Kerry Logistics has named the Dubai-based forwarder with which it has formed a joint venture as Globalink Logistics, a company that has operations across Central Asia’s Commonwealth of Independent States.
The partnership will add nine countries to Kerry Logistics’ global network as the Hong Kong-listed group expands its presence in the region to take advantage of growing connectivity and trade along China’s fast developing Belt and Road route.
Kerry Logistics announced in May that it was entering into a joint venture agreement with a forwarder covering the CIS countries, and only today named the company in a filing to the Hong Kong Exchange.
Kazakhstan, Uzbekistan, Kyrgyzstan, Tajikistan, Turkmenistan, Georgia, Armenia, Azerbaijan, and Ukraine will be served by the joint venture with Kazakhstan expected to benefit most from the growing cargo volumes. The giant Central Asian nation has established itself as a pivotal train switching point along the southern China-Europe rail route where the gauge of the rail track changes.
Block trains on China’s Europe rail networks typically carry around 40 FEU, transferring the cargo first at Kazakhstan’s inland port Khorgos Gateway to the different gauge lines and once again later in the journey.
William Ma, group managing director of Kerry Logistics, said the forwarder was developing an overland transportation network for road, rail, and multimodal freight services from China to Central Asia and Europe.
“The new partnership will allow the two groups to leverage each other’s competitive strengths and provide new options and cost-efficient multimodal solutions to our customers with greater flexibility and access to the strongest network in Asia,” he said.
Several global forwarders run regular rail freight services between China and Europe with mounting interest from shippers. The overland route has grown from an exotic alternative to air and ocean to a regularly requested transport option.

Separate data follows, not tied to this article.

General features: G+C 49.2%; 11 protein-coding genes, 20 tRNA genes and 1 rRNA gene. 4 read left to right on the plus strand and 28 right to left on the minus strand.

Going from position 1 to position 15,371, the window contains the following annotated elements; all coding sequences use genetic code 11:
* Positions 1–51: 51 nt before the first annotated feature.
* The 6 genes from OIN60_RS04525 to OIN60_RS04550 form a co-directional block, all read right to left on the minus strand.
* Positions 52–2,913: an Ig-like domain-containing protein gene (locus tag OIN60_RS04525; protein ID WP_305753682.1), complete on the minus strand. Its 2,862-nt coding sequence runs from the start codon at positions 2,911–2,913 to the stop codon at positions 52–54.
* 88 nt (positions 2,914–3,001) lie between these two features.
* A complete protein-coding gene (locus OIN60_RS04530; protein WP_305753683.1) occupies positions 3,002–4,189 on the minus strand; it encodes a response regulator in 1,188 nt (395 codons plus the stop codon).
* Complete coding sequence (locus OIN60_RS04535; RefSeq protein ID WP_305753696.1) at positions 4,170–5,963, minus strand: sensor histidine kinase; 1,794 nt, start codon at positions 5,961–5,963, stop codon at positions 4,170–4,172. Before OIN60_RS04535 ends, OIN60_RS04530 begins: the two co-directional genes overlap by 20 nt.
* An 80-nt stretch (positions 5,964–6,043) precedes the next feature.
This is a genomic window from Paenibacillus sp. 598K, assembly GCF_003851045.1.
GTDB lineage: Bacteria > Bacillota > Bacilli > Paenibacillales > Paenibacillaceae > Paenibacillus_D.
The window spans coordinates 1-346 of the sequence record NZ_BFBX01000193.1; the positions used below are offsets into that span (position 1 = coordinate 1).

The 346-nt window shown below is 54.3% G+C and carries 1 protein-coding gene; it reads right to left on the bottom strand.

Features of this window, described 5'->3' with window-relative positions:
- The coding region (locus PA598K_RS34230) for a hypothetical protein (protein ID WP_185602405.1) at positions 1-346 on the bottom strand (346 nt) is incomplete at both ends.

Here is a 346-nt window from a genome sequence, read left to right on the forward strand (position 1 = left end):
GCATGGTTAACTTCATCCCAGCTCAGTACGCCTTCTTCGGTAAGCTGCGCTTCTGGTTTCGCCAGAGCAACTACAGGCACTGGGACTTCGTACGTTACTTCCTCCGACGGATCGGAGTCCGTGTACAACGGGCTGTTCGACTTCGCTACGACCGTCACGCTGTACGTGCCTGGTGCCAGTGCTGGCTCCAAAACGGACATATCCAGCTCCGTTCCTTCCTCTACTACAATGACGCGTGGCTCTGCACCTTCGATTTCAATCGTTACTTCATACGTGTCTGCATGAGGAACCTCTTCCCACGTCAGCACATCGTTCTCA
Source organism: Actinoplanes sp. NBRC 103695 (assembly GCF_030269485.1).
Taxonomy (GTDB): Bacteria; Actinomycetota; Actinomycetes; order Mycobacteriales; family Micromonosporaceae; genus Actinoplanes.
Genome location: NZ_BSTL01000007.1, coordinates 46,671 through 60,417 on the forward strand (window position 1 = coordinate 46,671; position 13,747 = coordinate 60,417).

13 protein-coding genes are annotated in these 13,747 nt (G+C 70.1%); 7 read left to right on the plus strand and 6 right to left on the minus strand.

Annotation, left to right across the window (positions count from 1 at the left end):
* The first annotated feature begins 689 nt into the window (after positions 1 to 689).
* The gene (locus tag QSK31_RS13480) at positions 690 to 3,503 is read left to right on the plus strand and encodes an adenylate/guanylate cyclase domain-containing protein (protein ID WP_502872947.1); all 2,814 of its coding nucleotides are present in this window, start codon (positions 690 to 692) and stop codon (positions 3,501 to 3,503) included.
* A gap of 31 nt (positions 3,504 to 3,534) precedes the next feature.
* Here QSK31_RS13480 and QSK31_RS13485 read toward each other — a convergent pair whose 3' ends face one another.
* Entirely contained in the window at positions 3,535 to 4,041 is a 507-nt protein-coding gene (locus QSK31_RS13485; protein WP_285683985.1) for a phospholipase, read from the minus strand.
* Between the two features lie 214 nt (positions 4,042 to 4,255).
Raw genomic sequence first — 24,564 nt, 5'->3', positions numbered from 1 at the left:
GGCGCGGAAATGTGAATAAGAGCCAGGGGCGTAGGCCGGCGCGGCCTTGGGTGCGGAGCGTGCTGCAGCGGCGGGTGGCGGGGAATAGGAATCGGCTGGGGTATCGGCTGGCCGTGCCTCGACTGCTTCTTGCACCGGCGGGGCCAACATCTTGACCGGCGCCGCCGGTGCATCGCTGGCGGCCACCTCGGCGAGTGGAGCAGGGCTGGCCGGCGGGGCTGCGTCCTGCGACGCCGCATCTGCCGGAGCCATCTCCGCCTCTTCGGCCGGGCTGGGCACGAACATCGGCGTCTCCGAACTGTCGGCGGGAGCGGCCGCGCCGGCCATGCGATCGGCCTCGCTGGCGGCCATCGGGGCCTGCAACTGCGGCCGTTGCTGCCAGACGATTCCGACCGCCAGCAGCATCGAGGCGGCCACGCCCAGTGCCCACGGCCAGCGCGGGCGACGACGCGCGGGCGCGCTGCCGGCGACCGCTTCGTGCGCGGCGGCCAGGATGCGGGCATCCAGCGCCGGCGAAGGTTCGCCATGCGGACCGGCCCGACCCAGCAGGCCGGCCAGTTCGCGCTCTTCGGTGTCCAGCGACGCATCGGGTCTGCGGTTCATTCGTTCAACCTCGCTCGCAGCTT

Kerry Logistics has been involved in the two longest train journeys on the route, sending 80 TEU by train in August 2016 from Yiwu not far southwest of Shanghai to Madrid in Spain, a journey that passed through eight countries and took 19 days.
In April 2017, Kerry Logistics supported a customer on the first train from London to Yiwu, an 18-day journey of 7,500 miles.
UK forwarder Davies Turner said it introduced a fixed-day, weekly rail service for less-than-container-load cargo to the United Kingdom from the Chinese rail terminals of Wuhan and Hefei at the beginning of 2017, the response from the marketplace has been good.
Philip Stephenson, chairman of Davies Turner, said the forwarder had investigated the practicalities of a rail freight service from China to the United Kingdom and Ireland for some time and conducted a number of trials in 2016 before officially launching the service in January this year.
“We knew there were operational difficulties to overcome such as the transitions from standard to broad gauge track and back again, but we are confident that this has been achieved by our partners and the rail companies concerned,” he said.
"The big selling point is that the cost is around 70 percent less than shipping the cargo by air and 16 days quicker than getting it to destination by sea.”
China-Europe rail operator DB Schenker has taken the intercontinental service a step further, connecting Poland with Thailand via a multimodal road-rail solution. In a pilot shipment made in the third quarter of 2016, two 45-foot high-cube containers of dental care raw materials were picked up in the Thai town of Chonburi and were delivered to Swidnice in Poland.
The multimodal venture involved five days of trucking across Thailand, Laos, and Vietnam into China where customs formalities and rail container loading was done. Twelve more days were spent on the rail passage from Chongqing to Malaszewicze in Poland, before the cargo was moved via road to its final destination. Since the pilot shipment, 12 container loads have been shipped from Thailand to Poland for this customer.